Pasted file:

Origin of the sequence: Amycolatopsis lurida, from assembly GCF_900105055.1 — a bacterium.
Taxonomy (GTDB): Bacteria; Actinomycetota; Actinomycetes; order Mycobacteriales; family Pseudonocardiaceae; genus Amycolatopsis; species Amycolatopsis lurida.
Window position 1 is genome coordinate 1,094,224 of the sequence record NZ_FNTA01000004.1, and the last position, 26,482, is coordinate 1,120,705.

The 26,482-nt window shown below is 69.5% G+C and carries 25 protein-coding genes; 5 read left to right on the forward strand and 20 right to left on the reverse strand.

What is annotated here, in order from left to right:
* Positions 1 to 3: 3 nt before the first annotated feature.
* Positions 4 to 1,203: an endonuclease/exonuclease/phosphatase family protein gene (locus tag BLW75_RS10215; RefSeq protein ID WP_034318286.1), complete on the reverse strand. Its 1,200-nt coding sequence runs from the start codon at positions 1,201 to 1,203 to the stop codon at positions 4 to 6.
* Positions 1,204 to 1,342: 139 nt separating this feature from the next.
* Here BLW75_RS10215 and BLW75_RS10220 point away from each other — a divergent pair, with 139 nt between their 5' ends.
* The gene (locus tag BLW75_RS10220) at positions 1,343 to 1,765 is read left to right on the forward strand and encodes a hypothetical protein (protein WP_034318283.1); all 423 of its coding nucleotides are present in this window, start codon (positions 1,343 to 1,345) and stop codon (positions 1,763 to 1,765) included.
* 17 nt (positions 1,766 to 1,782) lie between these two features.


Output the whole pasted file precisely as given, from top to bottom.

Origin of the sequence: Amycolatopsis lurida, from assembly GCF_900105055.1 — a bacterium.
Taxonomy (GTDB): Bacteria; Actinomycetota; Actinomycetes; order Mycobacteriales; family Pseudonocardiaceae; genus Amycolatopsis; species Amycolatopsis lurida.
Window position 1 is genome coordinate 1,094,224 of the sequence record NZ_FNTA01000004.1, and the last position, 26,482, is coordinate 1,120,705.

The 26,482-nt window shown below is 69.5% G+C and carries 25 protein-coding genes; 5 read left to right on the forward strand and 20 right to left on the reverse strand.

What is annotated here, in order from left to right:
* Positions 1 to 3: 3 nt before the first annotated feature.
* Positions 4 to 1,203: an endonuclease/exonuclease/phosphatase family protein gene (locus tag BLW75_RS10215; RefSeq protein ID WP_034318286.1), complete on the reverse strand. Its 1,200-nt coding sequence runs from the start codon at positions 1,201 to 1,203 to the stop codon at positions 4 to 6.
* Positions 1,204 to 1,342: 139 nt separating this feature from the next.
* Here BLW75_RS10215 and BLW75_RS10220 point away from each other — a divergent pair, with 139 nt between their 5' ends.
* The gene (locus tag BLW75_RS10220) at positions 1,343 to 1,765 is read left to right on the forward strand and encodes a hypothetical protein (protein WP_034318283.1); all 423 of its coding nucleotides are present in this window, start codon (positions 1,343 to 1,345) and stop codon (positions 1,763 to 1,765) included.
* 17 nt (positions 1,766 to 1,782) lie between these two features.